Feature Illustration (above): Interior view of the Katerra Inc. factory in Phoenix, Arizona. Courtesy: Katerra Inc.
by Adolfo Pesquera
San Marcos (Hays County) — Katerra Inc., a manufacturer of building components and materials, will be constructing a 600,000-square-foot fully automated factory south of San Marcos Regional Airport.
In other business, City Council gave staff direction on how to proceed with a $14 million flood control project along the Blanco River.
Katerra, based in Menlo Park, California, reached agreements in October with the city of San Marcos and Caldwell County on tax breaks that are conditioned on several requirements. Caldwell County had to be involved because the land is in that county, although it is within San Marcos’ city limits.
Adriana Cruz, president, Greater San Marcos Partnership. Courtesy: City of San Marcos.
According to the articles of a Chapter 380 economic development incentive agreement, Katerra is committed to invest at least $109 million in real and personal property improvements. Construction is to begin on or before June 1, 2019 and be completed on or before March 31, 2020.
Katerra is to begin operations by March 31, 2020 and employ at least 542 workers. Worker salaries are to be at least $15 an hour for the duration of the 10-year incentive package. Grant payments from the agreement may be submitted to the city beginning 2022, a year after completion of real property improvements get recorded on the tax roll.
While the agreement calls for a 600,000-square-foot factory, the site plan shows a reserve site on the 66.7-acre tract for 201,000 square feet of “future expansion.” Other features of the site plan include a railroad spur, a parking lot for 451 vehicles, and a 6-acre detention pond. The land is located along State Highway 80, east of State Highway 21.
The site plan was prepared by Powers Brown Architecture for Seefried Industrial Properties, an Atlanta-based developer of industrial real estate.
Concept site plan for the Katerra factory in San Marcos.
Adriana Cruz, president of the Greater San Marcos Partnership, told City Council at an Oct. 16 session that the city was in competition for the factory with a North Texas city.
Katerra is a young company, founded in 2015, that has been growing rapidly through its ability to raise venture capital. According to Global Construction Review (GCR), Katerra obtained $865 million in January. There is one operating factory in Phoenix, Arizona, a second under construction in Spokane, Washington, and two others planned for locations in Tracy, California and San Marcos, Texas.
Courtesy: City of San Marcos
In a work session prior to the council vote on Katerra, staff sought direction on how to proceed with a short-term solution to flooding along the Blanco River. The flooding began after an epic flood in 2015. What followed was an agreement in December 2016 with U.S. Housing Urban Development on a Community Development Block Grant for Disaster Recovery; $33.7 million was allocated, but it must be spent by December 2022.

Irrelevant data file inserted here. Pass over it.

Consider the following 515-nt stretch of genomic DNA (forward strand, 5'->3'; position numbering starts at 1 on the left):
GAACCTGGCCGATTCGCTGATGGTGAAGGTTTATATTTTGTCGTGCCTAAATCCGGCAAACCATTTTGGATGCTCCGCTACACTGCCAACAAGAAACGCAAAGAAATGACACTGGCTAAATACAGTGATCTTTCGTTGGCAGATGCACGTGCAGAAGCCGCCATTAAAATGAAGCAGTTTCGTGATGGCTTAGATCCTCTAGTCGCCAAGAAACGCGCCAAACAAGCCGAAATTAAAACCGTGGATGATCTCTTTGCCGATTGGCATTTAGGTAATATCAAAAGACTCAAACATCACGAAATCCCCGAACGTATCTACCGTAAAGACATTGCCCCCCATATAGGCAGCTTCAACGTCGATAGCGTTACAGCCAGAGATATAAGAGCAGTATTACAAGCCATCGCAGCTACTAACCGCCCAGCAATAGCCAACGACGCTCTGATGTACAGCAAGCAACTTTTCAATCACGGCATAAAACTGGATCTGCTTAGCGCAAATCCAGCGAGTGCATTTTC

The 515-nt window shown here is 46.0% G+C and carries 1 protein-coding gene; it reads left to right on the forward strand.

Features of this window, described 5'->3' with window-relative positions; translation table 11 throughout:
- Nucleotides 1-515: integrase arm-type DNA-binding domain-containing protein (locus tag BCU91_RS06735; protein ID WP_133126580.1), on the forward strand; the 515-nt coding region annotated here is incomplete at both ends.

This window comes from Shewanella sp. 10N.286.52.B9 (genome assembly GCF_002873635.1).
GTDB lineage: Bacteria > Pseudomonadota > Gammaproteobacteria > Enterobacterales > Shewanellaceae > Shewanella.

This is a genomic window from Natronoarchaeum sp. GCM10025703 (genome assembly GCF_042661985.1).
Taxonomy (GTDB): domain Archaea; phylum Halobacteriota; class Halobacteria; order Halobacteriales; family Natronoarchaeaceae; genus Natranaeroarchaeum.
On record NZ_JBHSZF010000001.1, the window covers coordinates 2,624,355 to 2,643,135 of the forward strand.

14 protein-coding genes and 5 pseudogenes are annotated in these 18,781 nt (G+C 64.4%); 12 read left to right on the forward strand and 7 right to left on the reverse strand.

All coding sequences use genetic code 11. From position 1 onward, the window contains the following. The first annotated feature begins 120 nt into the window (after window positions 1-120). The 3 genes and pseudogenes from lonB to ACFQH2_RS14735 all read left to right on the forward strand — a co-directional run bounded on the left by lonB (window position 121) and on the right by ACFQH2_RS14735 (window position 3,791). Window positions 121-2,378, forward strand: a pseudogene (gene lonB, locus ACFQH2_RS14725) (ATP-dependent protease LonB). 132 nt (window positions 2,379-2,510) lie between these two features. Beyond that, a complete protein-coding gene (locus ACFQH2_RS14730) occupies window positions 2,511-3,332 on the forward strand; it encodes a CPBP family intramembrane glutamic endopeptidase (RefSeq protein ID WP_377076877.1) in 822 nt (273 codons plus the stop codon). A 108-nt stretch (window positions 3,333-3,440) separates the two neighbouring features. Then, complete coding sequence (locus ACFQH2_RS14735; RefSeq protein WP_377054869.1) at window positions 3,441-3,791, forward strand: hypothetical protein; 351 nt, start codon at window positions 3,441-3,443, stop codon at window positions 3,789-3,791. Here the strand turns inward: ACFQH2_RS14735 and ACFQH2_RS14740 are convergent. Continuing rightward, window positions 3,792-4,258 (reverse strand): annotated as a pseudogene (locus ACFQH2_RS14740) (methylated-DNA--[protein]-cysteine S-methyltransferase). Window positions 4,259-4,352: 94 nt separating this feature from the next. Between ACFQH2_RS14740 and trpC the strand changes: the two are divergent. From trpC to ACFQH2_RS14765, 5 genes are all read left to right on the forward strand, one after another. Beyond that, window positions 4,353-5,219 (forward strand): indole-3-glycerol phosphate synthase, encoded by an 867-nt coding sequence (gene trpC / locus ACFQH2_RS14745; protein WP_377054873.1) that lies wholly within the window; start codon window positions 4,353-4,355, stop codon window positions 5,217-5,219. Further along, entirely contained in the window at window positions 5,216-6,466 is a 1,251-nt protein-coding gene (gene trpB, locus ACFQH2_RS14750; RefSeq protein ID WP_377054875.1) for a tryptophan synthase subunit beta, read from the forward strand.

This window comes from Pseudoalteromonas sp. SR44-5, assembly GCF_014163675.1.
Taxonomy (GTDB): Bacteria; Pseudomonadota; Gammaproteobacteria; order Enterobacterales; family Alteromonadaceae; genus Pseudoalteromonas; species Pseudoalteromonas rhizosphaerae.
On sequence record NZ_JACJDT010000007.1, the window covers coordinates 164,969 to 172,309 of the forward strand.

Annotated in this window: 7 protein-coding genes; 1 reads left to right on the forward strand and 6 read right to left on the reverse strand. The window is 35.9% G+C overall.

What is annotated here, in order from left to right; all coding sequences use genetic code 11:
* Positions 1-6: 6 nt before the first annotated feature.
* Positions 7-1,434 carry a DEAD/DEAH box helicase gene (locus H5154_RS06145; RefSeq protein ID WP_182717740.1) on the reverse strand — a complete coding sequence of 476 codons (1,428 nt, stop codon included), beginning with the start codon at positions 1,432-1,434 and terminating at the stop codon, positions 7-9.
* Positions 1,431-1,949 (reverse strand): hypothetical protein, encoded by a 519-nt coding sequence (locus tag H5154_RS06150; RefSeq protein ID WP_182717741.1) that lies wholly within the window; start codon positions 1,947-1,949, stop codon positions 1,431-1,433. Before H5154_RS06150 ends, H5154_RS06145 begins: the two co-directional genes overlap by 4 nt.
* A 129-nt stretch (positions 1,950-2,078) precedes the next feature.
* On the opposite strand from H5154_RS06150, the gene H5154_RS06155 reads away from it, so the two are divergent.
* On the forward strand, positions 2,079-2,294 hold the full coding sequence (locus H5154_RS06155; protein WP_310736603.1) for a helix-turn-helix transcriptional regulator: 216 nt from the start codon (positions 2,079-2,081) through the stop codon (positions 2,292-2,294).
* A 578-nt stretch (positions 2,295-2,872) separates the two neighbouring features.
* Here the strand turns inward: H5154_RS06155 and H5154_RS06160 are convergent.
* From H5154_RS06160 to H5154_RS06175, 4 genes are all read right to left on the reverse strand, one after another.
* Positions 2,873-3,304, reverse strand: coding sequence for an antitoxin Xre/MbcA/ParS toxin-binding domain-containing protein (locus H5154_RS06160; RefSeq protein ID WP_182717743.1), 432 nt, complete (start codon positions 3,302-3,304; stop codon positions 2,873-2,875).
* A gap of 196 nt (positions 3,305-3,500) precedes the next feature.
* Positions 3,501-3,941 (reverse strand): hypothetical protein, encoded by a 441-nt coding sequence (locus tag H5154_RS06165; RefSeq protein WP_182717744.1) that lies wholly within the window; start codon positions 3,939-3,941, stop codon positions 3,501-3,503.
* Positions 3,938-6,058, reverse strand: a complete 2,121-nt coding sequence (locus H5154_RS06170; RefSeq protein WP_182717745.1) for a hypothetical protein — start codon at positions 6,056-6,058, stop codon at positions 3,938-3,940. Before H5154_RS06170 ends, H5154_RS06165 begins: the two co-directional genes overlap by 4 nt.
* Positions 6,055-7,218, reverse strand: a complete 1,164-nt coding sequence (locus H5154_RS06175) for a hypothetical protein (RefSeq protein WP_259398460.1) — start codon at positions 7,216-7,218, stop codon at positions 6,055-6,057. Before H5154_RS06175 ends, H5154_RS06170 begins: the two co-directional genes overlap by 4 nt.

The long-term solution planned for the river is to construct a bypass channel that will circumvent a wide bend in the river, cutting a path straight south from near Blanco Shoals Natural Area to east of Three Dudes Winery at State Highway 80. That is a $74 million project that would benefit 836 buildings, but it goes beyond the scope of the HUD grant.
A near-term solution that is also effectively the first phase of the long-term solution involves construction of a berm from Hwy 80 to Old Martindale Road (FM 295), roughly parallel and east of River Road. The berm would direct flood waters toward a shorter, separate flood channel, referred to as Diversion 2. This would protect Blanco Gardens, one of the hardest hit neighborhoods in the 2015 floods.
Two options were presented for the berm–with Berm A being closer to the river and Berm B closer to River Road. Staff said Berm A would be more vulnerable since the river shifts its route and could eventually reach the berm. However, Berm A would require purchasing private properties.
Courtesy: City of San Marcos
Council suggested staff concentrate its efforts on the Berm A route.
The short-term project is not fully funded. It would cost about $14 million. San Marcos has apportioned just under $7 million from the CDBG grant for this phase and has about $2 million from a Texas Water Development Board loan. That leaves a gap of $5 million.
Laurie Moyer, director of engineering and capital improvements said schematic drawings are underway and the environmental assessment will be complete and submitted for federal review the first quarter of 2019.
Once the environmental clearances are done, the city can begin acquiring right of way easements. Construction could begin in 2020.
The berm, #1, would direct flood waters to a diversion channel, #2. The longer term solution will be a longer diversion channel, #4, to be known as the Blanco Riverine. Courtesy: City of San Marcos